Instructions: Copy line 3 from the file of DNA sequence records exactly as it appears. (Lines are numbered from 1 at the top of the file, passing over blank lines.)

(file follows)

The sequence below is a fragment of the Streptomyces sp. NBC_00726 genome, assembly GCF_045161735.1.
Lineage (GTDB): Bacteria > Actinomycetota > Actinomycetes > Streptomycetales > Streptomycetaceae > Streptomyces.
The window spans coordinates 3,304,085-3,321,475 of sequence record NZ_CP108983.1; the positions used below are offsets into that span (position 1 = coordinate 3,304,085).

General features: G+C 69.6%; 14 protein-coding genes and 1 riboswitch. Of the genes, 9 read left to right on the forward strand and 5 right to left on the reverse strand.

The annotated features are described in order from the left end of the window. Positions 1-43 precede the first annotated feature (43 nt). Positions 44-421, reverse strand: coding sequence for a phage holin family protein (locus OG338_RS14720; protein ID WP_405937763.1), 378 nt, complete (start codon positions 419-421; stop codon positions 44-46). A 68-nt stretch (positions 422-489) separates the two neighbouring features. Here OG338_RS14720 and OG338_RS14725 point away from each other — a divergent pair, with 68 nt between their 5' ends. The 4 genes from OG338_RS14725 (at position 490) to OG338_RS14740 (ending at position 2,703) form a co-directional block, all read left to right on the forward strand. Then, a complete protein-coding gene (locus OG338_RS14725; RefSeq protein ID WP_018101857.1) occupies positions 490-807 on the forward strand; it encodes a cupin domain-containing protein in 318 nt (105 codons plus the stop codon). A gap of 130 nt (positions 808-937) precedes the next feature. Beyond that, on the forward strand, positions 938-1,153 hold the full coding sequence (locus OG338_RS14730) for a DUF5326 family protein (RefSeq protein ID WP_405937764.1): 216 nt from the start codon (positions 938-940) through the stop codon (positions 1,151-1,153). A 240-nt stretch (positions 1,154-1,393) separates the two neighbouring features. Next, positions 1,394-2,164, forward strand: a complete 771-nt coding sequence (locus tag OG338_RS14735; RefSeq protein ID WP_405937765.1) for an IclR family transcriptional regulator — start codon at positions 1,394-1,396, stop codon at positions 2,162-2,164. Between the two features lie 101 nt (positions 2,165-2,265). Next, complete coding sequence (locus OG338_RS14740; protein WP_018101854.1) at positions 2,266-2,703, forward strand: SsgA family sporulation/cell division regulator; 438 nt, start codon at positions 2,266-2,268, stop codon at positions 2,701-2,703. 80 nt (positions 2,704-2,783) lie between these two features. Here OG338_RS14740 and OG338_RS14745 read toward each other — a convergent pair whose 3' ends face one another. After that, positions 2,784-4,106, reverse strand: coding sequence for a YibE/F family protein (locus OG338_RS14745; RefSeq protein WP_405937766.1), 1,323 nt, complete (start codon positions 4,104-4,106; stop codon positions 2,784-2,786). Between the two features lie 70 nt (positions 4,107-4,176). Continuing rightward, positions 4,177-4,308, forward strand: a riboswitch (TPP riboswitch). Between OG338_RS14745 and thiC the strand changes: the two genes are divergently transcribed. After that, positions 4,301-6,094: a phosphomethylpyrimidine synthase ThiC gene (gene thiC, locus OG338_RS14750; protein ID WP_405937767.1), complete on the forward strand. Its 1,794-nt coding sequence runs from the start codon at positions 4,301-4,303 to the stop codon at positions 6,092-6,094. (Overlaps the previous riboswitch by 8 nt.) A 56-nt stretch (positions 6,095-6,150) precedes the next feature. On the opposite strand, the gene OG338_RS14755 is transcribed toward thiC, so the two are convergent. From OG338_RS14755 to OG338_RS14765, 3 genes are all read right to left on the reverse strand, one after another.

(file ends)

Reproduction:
The window spans coordinates 3,304,085-3,321,475 of sequence record NZ_CP108983.1; the positions used below are offsets into that span (position 1 = coordinate 3,304,085).